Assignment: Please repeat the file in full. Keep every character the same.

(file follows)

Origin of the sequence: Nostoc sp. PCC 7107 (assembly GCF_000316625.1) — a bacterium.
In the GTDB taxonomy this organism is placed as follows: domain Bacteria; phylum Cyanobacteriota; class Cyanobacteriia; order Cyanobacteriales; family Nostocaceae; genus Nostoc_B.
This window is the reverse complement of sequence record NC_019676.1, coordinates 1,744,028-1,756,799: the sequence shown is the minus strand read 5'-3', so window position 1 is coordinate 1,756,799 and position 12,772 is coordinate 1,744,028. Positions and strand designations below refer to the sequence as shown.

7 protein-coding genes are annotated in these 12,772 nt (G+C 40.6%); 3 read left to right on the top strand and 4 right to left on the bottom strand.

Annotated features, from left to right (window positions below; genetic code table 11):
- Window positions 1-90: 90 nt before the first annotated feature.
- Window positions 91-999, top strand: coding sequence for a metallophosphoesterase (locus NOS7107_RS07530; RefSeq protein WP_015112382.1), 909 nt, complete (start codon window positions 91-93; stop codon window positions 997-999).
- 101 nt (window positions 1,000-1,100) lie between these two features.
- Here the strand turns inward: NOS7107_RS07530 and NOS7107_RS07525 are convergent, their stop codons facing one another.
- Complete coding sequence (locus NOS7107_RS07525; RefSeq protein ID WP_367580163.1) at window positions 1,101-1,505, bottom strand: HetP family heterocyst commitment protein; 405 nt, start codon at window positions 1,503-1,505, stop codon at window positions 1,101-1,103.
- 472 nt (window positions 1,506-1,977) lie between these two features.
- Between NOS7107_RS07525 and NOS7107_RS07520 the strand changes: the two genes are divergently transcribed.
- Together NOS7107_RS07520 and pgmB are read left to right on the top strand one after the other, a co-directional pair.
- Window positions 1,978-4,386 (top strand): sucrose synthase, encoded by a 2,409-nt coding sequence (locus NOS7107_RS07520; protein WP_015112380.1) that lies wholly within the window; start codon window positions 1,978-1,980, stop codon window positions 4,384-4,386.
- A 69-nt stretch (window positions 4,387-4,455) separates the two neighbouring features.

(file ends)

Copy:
Origin of the sequence: Nostoc sp. PCC 7107 (assembly GCF_000316625.1) — a bacterium.
In the GTDB taxonomy this organism is placed as follows: domain Bacteria; phylum Cyanobacteriota; class Cyanobacteriia; order Cyanobacteriales; family Nostocaceae; genus Nostoc_B.
This window is the reverse complement of sequence record NC_019676.1, coordinates 1,744,028-1,756,799: the sequence shown is the minus strand read 5'-3', so window position 1 is coordinate 1,756,799 and position 12,772 is coordinate 1,744,028. Positions and strand designations below refer to the sequence as shown.

7 protein-coding genes are annotated in these 12,772 nt (G+C 40.6%); 3 read left to right on the top strand and 4 right to left on the bottom strand.

Annotated features, from left to right (window positions below; genetic code table 11):
- Window positions 1-90: 90 nt before the first annotated feature.
- Window positions 91-999, top strand: coding sequence for a metallophosphoesterase (locus NOS7107_RS07530; RefSeq protein WP_015112382.1), 909 nt, complete (start codon window positions 91-93; stop codon window positions 997-999).
- 101 nt (window positions 1,000-1,100) lie between these two features.
- Here the strand turns inward: NOS7107_RS07530 and NOS7107_RS07525 are convergent, their stop codons facing one another.
- Complete coding sequence (locus NOS7107_RS07525; RefSeq protein ID WP_367580163.1) at window positions 1,101-1,505, bottom strand: HetP family heterocyst commitment protein; 405 nt, start codon at window positions 1,503-1,505, stop codon at window positions 1,101-1,103.
- 472 nt (window positions 1,506-1,977) lie between these two features.
- Between NOS7107_RS07525 and NOS7107_RS07520 the strand changes: the two genes are divergently transcribed.
- Together NOS7107_RS07520 and pgmB are read left to right on the top strand one after the other, a co-directional pair.
- Window positions 1,978-4,386 (top strand): sucrose synthase, encoded by a 2,409-nt coding sequence (locus NOS7107_RS07520; protein WP_015112380.1) that lies wholly within the window; start codon window positions 1,978-1,980, stop codon window positions 4,384-4,386.
- A 69-nt stretch (window positions 4,387-4,455) separates the two neighbouring features.